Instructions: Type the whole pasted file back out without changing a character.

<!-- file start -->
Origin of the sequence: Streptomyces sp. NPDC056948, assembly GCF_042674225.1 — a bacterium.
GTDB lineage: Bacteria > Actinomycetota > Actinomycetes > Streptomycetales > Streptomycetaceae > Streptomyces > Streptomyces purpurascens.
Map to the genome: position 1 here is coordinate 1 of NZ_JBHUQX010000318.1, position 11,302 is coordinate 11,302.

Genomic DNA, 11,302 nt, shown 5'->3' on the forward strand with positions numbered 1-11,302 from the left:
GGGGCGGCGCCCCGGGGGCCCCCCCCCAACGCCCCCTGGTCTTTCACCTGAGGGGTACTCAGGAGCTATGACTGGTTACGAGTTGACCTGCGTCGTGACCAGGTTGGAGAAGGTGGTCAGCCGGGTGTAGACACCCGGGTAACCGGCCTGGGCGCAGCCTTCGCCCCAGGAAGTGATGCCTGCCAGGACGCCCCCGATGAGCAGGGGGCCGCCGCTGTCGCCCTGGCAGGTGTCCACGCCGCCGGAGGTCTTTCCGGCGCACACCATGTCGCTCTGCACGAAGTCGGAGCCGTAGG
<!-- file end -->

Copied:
Origin of the sequence: Streptomyces sp. NPDC056948, assembly GCF_042674225.1 — a bacterium.
GTDB lineage: Bacteria > Actinomycetota > Actinomycetes > Streptomycetales > Streptomycetaceae > Streptomyces > Streptomyces purpurascens.
Map to the genome: position 1 here is coordinate 1 of NZ_JBHUQX010000318.1, position 11,302 is coordinate 11,302.

Genomic DNA, 11,302 nt, shown 5'->3' on the forward strand with positions numbered 1-11,302 from the left:
GGGGCGGCGCCCCGGGGGCCCCCCCCCAACGCCCCCTGGTCTTTCACCTGAGGGGTACTCAGGAGCTATGACTGGTTACGAGTTGACCTGCGTCGTGACCAGGTTGGAGAAGGTGGTCAGCCGGGTGTAGACACCCGGGTAACCGGCCTGGGCGCAGCCTTCGCCCCAGGAAGTGATGCCTGCCAGGACGCCCCCGATGAGCAGGGGGCCGCCGCTGTCGCCCTGGCAGGTGTCCACGCCGCCGGAGGTCTTTCCGGCGCACACCATGTCGCTCTGCACGAAGTCGGAGCCGTAGG